Lying on resumes is on the rise. An online survey conducted for the Society for Human Resource Management (SHRM) found that more than 60% of the 373 human resources professionals who responded reported finding inaccuracies on the resumes they review. Inaccuracies aren't necessarily lies, but anything that brings the job seeker's character into question is likely to end his or her chances for getting the job.

Irvine admitted that he lied about being a Knight Commander of the Royal Victorian Order and exaggerated his role as a traveling chef for numerous heads of state.

"If the issue is the job searcher's insecurity about his or her qualifications for the position, there are ways to address the issue without lying," says [YOUR LAST NAME]. "It's just not worth the risk when there are perfectly legitimate ways to position your credentials -- for example, your lack of a degree -- and still win the interview."

- END -

[YOUR BIO HERE: For example: Bridget Brooks, CPRW, is a Certified Professional Resume Writer with Image Building Communications in Omaha, Neb. She has been writing resumes since 1996 and is a member of the Professional Association of Resume Writers and Career Coaches as well as Career Directors International. She is available for interviews on the topic of "lying on resumes" and how job seekers can legitimately overcome potential shortcomings in their work history and education. Call (402) 393-4600 or e-mail omahajobhelp@yahoo.com.]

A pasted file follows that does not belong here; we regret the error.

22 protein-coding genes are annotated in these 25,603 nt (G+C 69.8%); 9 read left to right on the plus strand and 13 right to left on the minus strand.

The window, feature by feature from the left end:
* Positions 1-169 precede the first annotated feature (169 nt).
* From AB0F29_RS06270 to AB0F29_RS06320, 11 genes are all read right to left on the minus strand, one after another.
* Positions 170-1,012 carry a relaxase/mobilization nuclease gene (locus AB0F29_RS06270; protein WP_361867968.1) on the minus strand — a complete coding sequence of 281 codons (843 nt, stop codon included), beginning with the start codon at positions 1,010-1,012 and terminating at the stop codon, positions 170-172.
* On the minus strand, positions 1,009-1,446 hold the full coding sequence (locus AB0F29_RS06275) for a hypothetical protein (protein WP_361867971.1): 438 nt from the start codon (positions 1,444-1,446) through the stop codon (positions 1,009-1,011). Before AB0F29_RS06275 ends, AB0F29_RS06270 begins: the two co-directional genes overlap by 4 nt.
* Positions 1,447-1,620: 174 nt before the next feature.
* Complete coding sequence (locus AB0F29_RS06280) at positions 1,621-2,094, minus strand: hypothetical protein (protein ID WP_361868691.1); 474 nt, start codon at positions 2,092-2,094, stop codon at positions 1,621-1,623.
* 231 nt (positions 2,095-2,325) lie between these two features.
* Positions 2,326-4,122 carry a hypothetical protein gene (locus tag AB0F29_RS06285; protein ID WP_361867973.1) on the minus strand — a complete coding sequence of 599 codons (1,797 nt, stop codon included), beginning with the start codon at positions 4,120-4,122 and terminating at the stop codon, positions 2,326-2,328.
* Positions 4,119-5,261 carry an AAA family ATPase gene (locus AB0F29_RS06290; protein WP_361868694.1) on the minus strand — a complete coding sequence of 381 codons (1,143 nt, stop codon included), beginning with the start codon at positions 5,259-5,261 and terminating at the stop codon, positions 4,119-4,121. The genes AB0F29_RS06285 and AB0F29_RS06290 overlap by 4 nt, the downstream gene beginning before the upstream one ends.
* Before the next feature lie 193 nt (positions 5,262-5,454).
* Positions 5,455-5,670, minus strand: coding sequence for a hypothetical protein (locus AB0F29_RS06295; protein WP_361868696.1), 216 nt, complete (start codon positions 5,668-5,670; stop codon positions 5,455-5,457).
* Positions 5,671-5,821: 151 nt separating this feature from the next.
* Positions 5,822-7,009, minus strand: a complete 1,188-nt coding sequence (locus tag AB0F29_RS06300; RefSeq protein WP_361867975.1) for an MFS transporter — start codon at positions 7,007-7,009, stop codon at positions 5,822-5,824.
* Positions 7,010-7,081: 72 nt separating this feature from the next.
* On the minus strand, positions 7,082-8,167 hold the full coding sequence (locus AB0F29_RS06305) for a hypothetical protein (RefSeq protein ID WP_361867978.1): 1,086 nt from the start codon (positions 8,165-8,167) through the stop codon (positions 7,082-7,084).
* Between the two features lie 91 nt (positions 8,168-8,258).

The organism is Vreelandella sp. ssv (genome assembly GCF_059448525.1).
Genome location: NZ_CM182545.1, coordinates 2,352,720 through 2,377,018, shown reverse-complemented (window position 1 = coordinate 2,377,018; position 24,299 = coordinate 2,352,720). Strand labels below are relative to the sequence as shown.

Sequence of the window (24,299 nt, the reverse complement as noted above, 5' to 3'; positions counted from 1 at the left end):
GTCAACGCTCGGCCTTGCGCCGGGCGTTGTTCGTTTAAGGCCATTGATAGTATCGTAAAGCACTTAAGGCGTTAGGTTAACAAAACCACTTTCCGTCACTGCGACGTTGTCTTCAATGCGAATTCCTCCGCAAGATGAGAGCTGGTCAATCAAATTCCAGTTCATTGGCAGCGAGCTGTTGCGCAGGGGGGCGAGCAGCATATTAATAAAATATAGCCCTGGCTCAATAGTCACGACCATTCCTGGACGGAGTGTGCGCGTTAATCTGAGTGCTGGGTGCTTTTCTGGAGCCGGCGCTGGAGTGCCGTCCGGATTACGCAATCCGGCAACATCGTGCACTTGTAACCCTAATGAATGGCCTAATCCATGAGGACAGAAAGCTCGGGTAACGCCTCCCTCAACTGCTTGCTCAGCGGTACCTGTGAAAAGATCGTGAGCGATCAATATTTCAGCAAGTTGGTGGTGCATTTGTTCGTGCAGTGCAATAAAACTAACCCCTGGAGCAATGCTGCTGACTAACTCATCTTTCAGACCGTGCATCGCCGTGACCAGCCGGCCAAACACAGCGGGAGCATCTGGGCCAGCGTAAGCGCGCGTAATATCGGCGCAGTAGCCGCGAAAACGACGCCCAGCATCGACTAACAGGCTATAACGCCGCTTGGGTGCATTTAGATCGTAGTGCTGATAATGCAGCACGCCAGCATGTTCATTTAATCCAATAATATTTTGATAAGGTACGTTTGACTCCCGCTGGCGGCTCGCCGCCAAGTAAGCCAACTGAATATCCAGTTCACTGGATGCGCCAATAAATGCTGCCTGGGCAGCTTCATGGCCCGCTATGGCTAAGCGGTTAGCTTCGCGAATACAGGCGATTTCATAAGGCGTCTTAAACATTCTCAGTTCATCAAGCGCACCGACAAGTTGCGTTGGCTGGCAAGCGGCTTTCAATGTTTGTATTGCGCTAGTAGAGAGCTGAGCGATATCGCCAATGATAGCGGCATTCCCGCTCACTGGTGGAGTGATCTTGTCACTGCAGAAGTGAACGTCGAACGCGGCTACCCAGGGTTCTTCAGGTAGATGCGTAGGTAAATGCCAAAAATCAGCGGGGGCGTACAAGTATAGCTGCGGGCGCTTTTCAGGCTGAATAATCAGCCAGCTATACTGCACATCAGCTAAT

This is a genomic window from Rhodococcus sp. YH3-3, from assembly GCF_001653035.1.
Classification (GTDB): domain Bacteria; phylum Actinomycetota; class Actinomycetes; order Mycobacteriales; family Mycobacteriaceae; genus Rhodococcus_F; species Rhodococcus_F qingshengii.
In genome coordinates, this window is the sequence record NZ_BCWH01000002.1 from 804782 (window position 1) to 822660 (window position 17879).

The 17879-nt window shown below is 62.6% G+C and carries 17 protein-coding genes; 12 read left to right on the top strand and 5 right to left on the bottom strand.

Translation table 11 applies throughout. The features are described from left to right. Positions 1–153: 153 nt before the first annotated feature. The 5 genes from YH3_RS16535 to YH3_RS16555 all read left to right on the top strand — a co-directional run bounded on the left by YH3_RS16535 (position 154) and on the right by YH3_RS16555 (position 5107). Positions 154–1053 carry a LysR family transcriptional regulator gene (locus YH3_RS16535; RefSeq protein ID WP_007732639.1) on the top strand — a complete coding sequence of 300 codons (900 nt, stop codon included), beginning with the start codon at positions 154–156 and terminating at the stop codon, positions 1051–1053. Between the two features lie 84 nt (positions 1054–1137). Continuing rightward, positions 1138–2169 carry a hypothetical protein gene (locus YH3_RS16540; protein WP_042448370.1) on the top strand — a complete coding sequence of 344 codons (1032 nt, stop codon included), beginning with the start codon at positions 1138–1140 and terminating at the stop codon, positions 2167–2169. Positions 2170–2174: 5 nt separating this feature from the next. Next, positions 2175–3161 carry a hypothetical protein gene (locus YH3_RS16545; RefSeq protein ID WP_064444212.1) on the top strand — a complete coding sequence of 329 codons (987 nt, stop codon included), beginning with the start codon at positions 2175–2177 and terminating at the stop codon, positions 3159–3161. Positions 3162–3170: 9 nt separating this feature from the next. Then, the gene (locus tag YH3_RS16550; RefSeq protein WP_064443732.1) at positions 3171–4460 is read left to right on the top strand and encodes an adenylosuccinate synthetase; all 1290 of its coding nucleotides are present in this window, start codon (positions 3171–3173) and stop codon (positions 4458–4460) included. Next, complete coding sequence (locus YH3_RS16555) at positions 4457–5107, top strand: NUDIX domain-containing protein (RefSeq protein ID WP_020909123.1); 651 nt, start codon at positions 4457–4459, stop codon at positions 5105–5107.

Note to resume writers: If you use this news release, be sure to customize it. And be sure to include a phone number where you can be easily reached -- and monitor your calls. The biggest response to a story like this will come in the next 72 hours.

Other resources:
The Lying Game
Lying on Resumes
SHRM Survey: Resume Inaccuracies

Monday, March 3, 2008

Looking for Subcontract Writers?

I am working on updating the compiled list of subcontract opportunities in the "Making Money as a Resume Subcontractor" special report. If you are an individual or firm that hires subcontract writers and want your listing included in the report, please e-mail me (rwdigest@aol.com).

Also -- a reminder that my Subcontractor Survey is still open. If you are a resume writer who subcontract writes, please take the survey! (Because this blog is accessible to the public, you need to e-mail me to get the link to the survey -- I won't be posting it directly on here.)

Sunday, March 2, 2008

Another Fake Career Association?

I came across another organization that I can't find publicly:



Note, this is *not* to be confused with CertifiedResumeWriters.com, which is a legitimate website for careers professionals.:

Saturday, March 1, 2008

Fake Career Associations

Well, I'm updating the Resume Writers' Digest database again, and my search for some of the careers professionals that have moved or left the business continues.

Along the way, I have come across some interesting things -- like a couple of associations for resume writers and career professionals which -- according to my research -- simply don't exist. Yet they issue membership certificates and apparently award a "Certified Professional Resume Writer" credential.



A search for "National Association of Career Professionals" on Google came up empty.



Likewise, a search for the "International Association of Professional Resume Writers" turned up no matches.

There are plenty of legitimate professional associations serving the careers industry out there, like:
You'll find all of those associations using Google.